It’s one of the first questions that people ask when they start to learn about the different types of climbing:
“What is the difference between Free Climbing and Free Soloing?”
Many of these people may have seen Alex Honnold’s movie Free Solo, where he ascends El Cap in Yosemite Valley unassisted by any ropes or other safety equipment. “So” they ask, “if this is free soloing, what makes Free Climbing different? Is it perhaps a synonym?”
No, it’s not a synonym.
As confusing as the two terms may seem, the answer is actually really simple. In short, while free soloing doesn’t use any safety equipment, free climbing does in fact make use of ropes, anchors and carabiners. However, the way the gear is used is different from other forms of climbing. Essentially, in free climbing, one doesn’t use gear to get up a route, as one would in aid climbing, but merely uses it as a means of safety. And that’s why it’s differentiated with its own name: free climbing.
To better grasp the exact difference, we need to take a closer look at three disciplines: free soloing, free climbing and aid climbing.
So what is free soloing?
Free soloing is the act of climbing a route unassisted by safety equipment, while that route is of such height that people would normally use equipment to ascend it.
This is what makes free soloing different from bouldering. Just like in free soloing, people that do bouldering don’t use any equipment besides chalk and climbing shoes either. However, whereas bouldering takes place on rocks that are typically up to 4 meters high, people that do free soloing climb routes that are way higher unassisted by safety equipment, including those heights that would cause a certain death if one were to fall from it.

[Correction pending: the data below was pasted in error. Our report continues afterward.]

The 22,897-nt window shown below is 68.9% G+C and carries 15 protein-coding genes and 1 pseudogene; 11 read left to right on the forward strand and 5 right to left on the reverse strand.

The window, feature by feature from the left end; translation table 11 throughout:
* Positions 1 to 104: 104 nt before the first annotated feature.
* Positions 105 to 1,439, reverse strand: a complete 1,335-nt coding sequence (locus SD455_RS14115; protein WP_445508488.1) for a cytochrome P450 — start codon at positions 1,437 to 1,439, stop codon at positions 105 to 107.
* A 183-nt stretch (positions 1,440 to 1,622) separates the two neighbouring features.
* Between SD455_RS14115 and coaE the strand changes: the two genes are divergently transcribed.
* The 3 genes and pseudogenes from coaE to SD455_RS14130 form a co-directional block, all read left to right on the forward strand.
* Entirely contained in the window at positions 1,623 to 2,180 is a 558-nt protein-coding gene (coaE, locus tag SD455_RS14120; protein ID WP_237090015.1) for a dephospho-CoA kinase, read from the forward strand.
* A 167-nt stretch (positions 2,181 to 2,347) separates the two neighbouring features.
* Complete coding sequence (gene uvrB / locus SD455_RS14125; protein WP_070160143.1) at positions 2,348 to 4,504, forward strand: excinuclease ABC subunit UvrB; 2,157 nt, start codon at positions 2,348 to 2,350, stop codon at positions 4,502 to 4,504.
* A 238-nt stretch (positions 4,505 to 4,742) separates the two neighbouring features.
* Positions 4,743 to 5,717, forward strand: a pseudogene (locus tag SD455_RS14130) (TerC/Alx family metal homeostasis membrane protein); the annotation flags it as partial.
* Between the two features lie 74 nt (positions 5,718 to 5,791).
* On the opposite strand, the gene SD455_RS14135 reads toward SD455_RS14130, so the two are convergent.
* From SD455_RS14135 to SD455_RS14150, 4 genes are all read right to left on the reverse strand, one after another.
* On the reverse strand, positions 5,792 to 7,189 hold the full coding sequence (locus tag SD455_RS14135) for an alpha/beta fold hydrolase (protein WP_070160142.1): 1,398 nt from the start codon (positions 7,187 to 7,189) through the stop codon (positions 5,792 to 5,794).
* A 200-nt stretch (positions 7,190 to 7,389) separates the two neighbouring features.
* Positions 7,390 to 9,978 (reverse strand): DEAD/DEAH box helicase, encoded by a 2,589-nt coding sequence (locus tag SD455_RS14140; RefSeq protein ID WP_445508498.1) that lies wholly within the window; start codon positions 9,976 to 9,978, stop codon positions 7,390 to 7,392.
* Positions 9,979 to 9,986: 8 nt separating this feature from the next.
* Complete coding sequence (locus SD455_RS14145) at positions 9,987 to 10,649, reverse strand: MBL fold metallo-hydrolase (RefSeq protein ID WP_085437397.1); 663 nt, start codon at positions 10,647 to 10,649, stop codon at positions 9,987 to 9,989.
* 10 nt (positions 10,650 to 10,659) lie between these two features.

What is free climbing?
Free climbing, on the other hand, does include the usage of fall protection gear. What makes it “free”, is that this gear isn’t used as a means of ascending. So free climbing is essentially free soloing, but with a rope to prevent you from falling to the ground.
It’s not necessarily clear whether top roping falls under the category of free climbing. Some would argue it does, while others prefer not to categorize it as such.
The issue is that in top roping, the belayer can pull the rope so tight that the climber can relax his grip and get rid of pump. Or the belayer can build up tension in the rope to assist the climber with dynamically leaping to the next hold.
When the presence of a rope positively impacts your climbing performance, as in the two cases I’ve just described, top roping should not be called free climbing. However, if the rope plays the passive role of mere fall protection, top roping can be called free climbing.
So concludingly, in free climbing, a climber can’t rely on his gear to make the route easier. If anything, the safety gear makes the route more difficult, because the weight of carrying quickdraws and a rope makes a route harder than it would have been if one were to enjoy the featherweight experience of free soloing.
What is Aid climbing?
Aid climbing essentially is using gear to pull yourself up a rock face. The gear that is involved in aid climbing can be anything ranging from (static) ropes, daisy chains, ascenders, fifi hooks / cam hooks and what not.
The main difference between aid climbing and free climbing is a matter of philosophy. While in free climbing the goal is to climb up a route using nothing but your own strength, skill and mindset, aid climbing disregards this as a crucial factor for being satisfied with your ascension. While a free climbers will feel guilty if they accidentally put weight on equipment, an aid climber will have no problem with this.
In the film Valley Uprising, one can clearly see the divide between these two climbing cultures.
The Bottom Line of Free Climbing vs Free Soloing
So now you know for once and for all what the difference is between Free Climbing and Free Soloing! Free Soloing doesn’t use any gear. Free Climbing does use gear, but not in the same auxiliary way it is used as in aid climbing. It’s there to protect you from falling, not to help you ascend the route.